At Salud por Derecho, we are very grateful for the support of our interns and volunteers who dedicate their time and energy each day to helping us achieve our mission of globally defending the right to health. Today, we would like to highlight the experience of one of our current interns, Patricio Elizondo, and share his reflections on the right to health.
If you are interested in becoming a volunteer or intern at Salud por Derecho, do not hesitate to contact us.
What is the most important thing you have learned about Salud por Derecho since beginning your internship? What do you value most about your internship experience?
Patricio: There are many things I really like about Salud por Derecho. Here are some of them:
* Salud por Derecho is a relatively small organization, so what you do matters. You don’t just work on petty, secretarial tasks; you actually get to do real work on real projects. I’ve really appreciated the fact that the staff at Salud por Derecho trusts interns and values their work.
* Everyone at Salud por Derecho is extremely friendly and helpful. You would be hard-pressed to find a better working environment.
* Salud por Derecho has a great mission. It’s really motivating to know that your work is going to have a real impact on people’s lives.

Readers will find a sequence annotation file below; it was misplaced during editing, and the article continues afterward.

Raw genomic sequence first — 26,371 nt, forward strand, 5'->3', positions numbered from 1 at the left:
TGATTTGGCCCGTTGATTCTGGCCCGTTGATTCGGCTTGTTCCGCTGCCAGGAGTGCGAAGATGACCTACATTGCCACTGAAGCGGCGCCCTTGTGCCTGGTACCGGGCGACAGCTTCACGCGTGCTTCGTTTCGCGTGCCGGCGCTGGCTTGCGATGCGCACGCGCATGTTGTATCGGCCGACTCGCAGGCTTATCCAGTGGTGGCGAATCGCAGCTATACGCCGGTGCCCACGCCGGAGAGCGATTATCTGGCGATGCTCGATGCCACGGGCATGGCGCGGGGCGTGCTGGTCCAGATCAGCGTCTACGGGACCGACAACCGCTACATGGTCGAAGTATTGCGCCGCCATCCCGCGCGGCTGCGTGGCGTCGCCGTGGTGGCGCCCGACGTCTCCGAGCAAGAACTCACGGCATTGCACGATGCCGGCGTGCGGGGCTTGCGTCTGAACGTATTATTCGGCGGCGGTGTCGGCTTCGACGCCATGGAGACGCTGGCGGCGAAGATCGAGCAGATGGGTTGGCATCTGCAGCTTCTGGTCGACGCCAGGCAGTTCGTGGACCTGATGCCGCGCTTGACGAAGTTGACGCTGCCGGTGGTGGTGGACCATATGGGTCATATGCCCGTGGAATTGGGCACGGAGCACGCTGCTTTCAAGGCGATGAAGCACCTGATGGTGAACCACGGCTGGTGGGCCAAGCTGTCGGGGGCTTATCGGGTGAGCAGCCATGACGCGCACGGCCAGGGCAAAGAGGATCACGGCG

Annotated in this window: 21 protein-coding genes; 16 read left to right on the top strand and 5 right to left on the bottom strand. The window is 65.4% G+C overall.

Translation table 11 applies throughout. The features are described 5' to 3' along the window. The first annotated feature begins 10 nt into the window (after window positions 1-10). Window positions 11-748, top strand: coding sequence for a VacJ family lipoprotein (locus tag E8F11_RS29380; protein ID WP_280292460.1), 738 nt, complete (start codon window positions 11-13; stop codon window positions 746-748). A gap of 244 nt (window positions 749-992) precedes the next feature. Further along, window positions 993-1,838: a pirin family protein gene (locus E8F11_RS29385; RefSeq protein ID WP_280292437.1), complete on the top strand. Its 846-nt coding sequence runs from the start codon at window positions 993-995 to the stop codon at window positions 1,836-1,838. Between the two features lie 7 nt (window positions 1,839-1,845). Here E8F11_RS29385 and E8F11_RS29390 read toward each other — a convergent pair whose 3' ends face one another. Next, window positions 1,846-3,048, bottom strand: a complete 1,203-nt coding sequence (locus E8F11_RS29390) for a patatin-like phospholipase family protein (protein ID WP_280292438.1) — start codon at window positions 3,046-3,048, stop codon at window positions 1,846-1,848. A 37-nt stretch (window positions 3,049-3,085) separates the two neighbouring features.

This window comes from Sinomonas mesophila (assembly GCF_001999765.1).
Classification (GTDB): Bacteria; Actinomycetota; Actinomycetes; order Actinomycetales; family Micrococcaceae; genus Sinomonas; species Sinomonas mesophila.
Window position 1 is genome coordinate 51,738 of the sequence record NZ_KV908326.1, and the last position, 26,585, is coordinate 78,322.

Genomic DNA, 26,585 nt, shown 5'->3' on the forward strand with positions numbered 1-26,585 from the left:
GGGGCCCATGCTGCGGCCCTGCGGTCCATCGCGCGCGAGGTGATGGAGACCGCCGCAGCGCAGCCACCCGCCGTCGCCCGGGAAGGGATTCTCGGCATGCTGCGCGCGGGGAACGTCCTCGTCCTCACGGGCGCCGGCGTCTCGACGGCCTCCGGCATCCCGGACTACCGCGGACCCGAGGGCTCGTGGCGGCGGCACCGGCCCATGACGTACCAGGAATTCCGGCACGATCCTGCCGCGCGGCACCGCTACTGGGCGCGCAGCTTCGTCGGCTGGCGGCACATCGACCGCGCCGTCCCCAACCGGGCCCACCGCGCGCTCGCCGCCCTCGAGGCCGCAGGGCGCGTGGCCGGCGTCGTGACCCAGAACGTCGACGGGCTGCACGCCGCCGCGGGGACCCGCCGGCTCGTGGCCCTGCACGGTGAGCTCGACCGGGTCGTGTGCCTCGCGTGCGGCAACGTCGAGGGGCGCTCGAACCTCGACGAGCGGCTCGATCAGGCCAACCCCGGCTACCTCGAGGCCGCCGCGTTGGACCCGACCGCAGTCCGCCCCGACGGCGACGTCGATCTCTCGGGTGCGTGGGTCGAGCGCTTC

What does the right to health mean to you?
Patricio: No human right is more important than the right to health. The right to health is a basic human right, meaning that no other rights can be enjoyed in its absence. It is impossible for someone to exercise their right to freedom of speech, for instance, if they are dying from AIDS or tuberculosis. If you care about human rights at all, you have to start by promoting the right to health.
Why do you think advocacy and awareness-raising related to the right to health are important?
Patricio: I believe that the world today has the technological capability to solve the most pressing problems of global health. We already know how to prevent and/or treat the diseases that cause the highest number of deaths. Vaccines for many diseases already exist; we just need to figure out how to get them to the people that need them. We need to work on how we organize and distribute our resources, and that’s what political advocacy is all about. It’s about helping the government organize and distribute resources in a way that is more conducive to the common good. Political advocacy is an integral part of the solution.
Anything else you might want to add?
Patricio: I really encourage anyone who’s interested in political advocacy, human rights, or health policy to do an internship at Salud por Derecho. It’s a great organization, and working here you will learn things that will help you throughout your career.